With her last two singles making it to the top five on Canadian radio charts, a number one song in Korea, and numerous songs used by the television and film industry, Langley pop artist Marika Siewert - better known simply as MARIKA - released her second album to iTunes this week.
While Siewert would love to sign with a big-name label, the 32-year-old Willoughby woman isn't willing to compromise her values or beliefs to do so. She's striving with her songs and actions around this new album, called Unstoppable, to send a message to everyone to be true to themselves and follow their dreams.
"I'm an artist. Naturally, I want to be heard_ what artist doesn't want to get their music in everyone's ears?" she told the Langley Advance. But she's has to do it on her terms, wanting the music and everything around it to empower.
"My desire is to be a positive influence on my audience and inspire them. After feeling like I've failed many times in this industry, and not being accepted for being who I was, not compromising my integrity, and being a respectful artist and business woman, I was given the gift of this album, and what feels like an incredible step in my career. I want as many people to hear this and hopefully be inspired by the journey, too."
Unstoppable was very much a gift, Marika said.
After clashing with a producer over script and scheduling changes for a music video, Marika walked away from the partnership, fearing she'd made the worst mistake of her career.
Admitted she "wallowed" for a couple years and refocused her energies and time on songwriting and producing other artists.
Now, upon reflection, she said she did the right thing.
"I won't change who I am_ I won't compromise my integrity, my ethics. At all times, I want to be someone my kids can be proud of."
While Marika has no regrets that she stepped back from the industry, she said she did miss performing, which she describes as "my first love."
So, she was thrilled when - unexpectedly - she was approached by a Mission producer, Philip Janz, to collaborate on a new album.
They'd worked on 35-song musical three years earlier and jumped at a chance to work together again.
They spent the last year writing and recording - with the assistance of Janz's wife Brenda. The result: Unstoppable, a collection of 12 songs that Marika calls "positive pop music."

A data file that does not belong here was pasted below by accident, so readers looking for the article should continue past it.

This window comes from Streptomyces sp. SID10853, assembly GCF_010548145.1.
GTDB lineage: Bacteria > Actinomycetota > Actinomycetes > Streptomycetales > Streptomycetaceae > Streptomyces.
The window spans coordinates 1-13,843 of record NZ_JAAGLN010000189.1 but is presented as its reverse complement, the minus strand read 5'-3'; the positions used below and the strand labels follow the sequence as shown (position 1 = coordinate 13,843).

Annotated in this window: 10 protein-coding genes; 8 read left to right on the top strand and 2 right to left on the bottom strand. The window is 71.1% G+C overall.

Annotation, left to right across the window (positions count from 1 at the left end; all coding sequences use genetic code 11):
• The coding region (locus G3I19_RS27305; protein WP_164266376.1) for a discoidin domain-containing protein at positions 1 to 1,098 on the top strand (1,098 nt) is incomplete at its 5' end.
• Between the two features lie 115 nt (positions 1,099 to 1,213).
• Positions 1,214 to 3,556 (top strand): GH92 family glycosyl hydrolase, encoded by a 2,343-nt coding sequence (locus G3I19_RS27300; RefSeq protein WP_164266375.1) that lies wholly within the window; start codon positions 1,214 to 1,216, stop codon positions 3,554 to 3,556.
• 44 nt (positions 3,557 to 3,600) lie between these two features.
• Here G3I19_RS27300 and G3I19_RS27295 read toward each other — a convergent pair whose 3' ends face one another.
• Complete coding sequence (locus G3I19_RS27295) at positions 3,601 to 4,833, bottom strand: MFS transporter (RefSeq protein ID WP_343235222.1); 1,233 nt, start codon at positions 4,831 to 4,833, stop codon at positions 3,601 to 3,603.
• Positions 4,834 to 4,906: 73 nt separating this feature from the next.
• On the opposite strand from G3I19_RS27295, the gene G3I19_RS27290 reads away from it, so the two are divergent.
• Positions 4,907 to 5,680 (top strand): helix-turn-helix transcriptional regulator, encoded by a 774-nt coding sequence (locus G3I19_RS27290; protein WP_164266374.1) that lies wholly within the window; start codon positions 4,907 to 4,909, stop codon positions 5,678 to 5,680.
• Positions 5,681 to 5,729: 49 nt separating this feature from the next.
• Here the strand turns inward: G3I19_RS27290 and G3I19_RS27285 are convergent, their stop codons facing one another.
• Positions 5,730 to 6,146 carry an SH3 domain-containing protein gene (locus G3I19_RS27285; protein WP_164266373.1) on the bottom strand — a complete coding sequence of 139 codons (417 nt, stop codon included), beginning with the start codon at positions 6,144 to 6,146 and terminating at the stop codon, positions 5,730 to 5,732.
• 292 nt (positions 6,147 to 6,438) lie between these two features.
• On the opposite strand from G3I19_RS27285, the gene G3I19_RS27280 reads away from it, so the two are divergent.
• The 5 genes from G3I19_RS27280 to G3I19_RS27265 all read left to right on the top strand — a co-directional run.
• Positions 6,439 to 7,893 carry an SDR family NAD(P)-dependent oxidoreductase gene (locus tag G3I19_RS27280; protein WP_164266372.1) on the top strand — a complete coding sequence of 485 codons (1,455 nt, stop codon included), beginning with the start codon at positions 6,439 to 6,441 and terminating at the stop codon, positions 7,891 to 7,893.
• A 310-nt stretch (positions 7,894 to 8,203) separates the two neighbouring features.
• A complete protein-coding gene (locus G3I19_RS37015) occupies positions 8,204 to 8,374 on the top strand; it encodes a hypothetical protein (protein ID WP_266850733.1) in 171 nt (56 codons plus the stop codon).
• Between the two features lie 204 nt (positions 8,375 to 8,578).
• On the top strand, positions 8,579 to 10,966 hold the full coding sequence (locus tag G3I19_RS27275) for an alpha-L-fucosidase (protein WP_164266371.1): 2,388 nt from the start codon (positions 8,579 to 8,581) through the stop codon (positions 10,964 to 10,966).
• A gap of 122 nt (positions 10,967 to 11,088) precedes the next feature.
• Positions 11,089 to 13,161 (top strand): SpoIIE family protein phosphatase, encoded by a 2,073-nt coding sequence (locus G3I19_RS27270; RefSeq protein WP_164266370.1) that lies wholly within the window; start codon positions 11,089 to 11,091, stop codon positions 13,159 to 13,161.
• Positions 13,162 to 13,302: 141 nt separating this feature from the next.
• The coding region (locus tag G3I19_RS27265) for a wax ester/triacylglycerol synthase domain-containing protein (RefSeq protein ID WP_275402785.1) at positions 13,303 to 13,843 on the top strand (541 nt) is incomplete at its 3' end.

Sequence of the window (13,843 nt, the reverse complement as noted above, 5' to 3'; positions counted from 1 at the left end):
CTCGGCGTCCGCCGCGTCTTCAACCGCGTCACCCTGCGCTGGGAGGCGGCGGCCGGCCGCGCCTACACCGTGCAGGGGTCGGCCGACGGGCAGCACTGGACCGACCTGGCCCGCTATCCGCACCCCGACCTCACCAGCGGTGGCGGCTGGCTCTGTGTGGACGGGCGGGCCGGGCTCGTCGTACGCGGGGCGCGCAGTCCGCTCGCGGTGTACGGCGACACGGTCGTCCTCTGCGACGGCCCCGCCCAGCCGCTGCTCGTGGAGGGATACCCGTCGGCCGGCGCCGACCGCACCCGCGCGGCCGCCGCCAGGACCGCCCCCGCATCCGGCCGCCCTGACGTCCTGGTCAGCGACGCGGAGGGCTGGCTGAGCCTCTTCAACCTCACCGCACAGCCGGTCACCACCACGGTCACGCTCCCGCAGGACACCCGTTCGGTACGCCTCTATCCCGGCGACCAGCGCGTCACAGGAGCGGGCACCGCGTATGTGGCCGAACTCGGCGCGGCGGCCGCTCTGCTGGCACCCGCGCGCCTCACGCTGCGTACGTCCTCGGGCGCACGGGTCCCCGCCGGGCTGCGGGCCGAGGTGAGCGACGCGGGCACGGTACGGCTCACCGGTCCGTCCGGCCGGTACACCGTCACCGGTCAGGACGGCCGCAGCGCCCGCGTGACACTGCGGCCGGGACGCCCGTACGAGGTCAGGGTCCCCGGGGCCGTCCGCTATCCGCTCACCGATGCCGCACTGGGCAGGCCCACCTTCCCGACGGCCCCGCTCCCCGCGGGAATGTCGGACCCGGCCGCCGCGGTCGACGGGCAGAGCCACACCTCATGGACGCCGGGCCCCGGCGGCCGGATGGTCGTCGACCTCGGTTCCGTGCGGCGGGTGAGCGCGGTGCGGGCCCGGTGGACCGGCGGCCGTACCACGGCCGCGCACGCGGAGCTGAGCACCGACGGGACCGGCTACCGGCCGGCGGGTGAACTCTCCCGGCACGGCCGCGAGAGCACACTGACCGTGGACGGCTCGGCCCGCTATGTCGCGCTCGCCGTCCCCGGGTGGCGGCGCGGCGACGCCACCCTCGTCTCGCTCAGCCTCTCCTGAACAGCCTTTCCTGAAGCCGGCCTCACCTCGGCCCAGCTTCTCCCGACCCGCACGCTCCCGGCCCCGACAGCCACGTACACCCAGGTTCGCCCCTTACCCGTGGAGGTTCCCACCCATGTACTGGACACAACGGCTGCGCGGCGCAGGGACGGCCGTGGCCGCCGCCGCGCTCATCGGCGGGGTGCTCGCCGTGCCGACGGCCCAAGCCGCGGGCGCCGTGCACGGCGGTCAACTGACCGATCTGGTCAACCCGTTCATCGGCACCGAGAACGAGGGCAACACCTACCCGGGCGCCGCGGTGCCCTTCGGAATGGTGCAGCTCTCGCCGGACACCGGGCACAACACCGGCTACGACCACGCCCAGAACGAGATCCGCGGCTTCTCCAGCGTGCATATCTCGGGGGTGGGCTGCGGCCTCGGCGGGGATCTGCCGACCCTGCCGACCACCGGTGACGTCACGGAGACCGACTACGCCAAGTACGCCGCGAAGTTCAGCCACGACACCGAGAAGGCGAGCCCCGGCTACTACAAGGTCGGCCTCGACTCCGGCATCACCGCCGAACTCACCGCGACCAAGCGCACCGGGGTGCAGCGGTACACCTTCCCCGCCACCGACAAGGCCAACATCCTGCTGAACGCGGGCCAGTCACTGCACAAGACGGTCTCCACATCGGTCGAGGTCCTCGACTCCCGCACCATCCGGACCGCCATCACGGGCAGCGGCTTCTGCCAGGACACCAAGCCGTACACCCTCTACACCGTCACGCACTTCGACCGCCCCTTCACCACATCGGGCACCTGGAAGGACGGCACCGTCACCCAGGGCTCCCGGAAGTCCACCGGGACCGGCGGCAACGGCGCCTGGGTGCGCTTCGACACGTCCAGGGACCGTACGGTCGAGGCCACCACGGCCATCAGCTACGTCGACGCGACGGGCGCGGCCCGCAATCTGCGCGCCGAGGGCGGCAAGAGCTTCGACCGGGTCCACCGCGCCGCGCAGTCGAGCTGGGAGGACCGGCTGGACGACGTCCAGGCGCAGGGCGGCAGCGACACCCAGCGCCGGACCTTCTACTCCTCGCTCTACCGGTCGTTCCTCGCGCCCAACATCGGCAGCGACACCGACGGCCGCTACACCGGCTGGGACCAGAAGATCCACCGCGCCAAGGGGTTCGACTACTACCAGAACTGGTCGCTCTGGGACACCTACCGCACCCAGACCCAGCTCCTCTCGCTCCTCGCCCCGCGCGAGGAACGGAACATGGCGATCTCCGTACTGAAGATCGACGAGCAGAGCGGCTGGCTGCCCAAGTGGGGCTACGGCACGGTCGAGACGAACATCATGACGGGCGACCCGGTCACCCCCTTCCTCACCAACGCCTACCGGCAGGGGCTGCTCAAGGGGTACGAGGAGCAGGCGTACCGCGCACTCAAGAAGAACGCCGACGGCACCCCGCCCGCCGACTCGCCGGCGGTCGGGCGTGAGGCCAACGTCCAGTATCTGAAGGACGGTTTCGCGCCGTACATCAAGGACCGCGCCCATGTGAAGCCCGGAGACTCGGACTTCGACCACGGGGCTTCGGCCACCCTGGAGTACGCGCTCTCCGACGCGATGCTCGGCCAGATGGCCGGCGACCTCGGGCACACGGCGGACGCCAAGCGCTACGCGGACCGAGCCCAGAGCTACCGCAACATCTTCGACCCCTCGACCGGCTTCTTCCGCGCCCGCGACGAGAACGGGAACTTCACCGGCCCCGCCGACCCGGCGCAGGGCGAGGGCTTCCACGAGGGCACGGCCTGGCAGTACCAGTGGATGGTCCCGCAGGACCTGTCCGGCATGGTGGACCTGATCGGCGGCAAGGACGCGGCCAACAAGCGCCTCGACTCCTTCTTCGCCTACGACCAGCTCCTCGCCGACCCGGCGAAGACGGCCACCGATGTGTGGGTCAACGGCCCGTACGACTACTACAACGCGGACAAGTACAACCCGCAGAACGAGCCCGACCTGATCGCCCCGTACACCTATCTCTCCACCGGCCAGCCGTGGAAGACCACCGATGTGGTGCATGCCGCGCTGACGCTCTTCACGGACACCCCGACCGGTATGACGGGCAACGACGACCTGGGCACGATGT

"The music industry has been good to me, but it's also had many challenges that I never talked about. This album is an honest representation of my journey till now. It has songs of hope, of hardship, of perseverance, and of freedom, and ultimately is really a reminder to myself and others to keep dreaming big, and keep being the best you can be!" she said.
"I think every song encompasses my journey_ These songs, they're all sort of for me," Marika said, believing they offer empowerment not only for herself but others - especially young women.
"Bottom line, believe in your dreams and anything is possible_ When I was on the verge of giving up, this was handed to me."
To celebrate the album's completion, Marika held a "listening party" for friends and family on Sunday.
Too often, she said, artists work like dogs for a year or more to get their music ready for release - like she did - then don't take time to celebrate the accomplishment before throwing themselves into the marketing.
"The journey is so difficult, it's important to celebrate reaching that goal," Marika said.
The album was subsequently released to iTunes on Tuesday, Nov. 6, and while she's still holding out hope that a major label will want to snatch it up, she's proceeding with her own release plans.
She hopes to release the title-track, Unstoppable, to radio soon, and is working up a tour that will start in the new year.
ù More at www.langleyadvance.com
One of the ethical dilemmas she's run up against with her music, Marika said, is being told she has to create "booty shaking" music that will appeal to the bar crowd.
But that's not her vision. While she said many of her songs are strong dance songs, she wants to continue playing at festivals, schools, youth clubs, and special events that are all-age crowds.
"I love the aspect of reaching people with my music," she said, and Marika doesn't want to ignore young people.
In fact, she not only wants her music to reach out to younger people, but her own two young children.
Her husband Stacy has recently joined her production company, Emerton Records, and Marika said next year's tour will have to involved the entire family.
"We do life together. We want to be an example of following our dreams as a family_ we do believe it can be done. And life is too short not to follow your dreams," she said, realizing with this album that she doesn't have to do it alone.
With a great team behind her, including her family, Marika said she's unstoppable now.
She knows she doesn't fit the industry mould, but she's good with that. Her next goal is to have a number one single on the radio charts all around the world, hoping her unique sound and unwavering standards can make her as famous as Adele.
In addition to being available for download off iTunes, her album is also available at www.unstoppable.com or emertonrecords.com.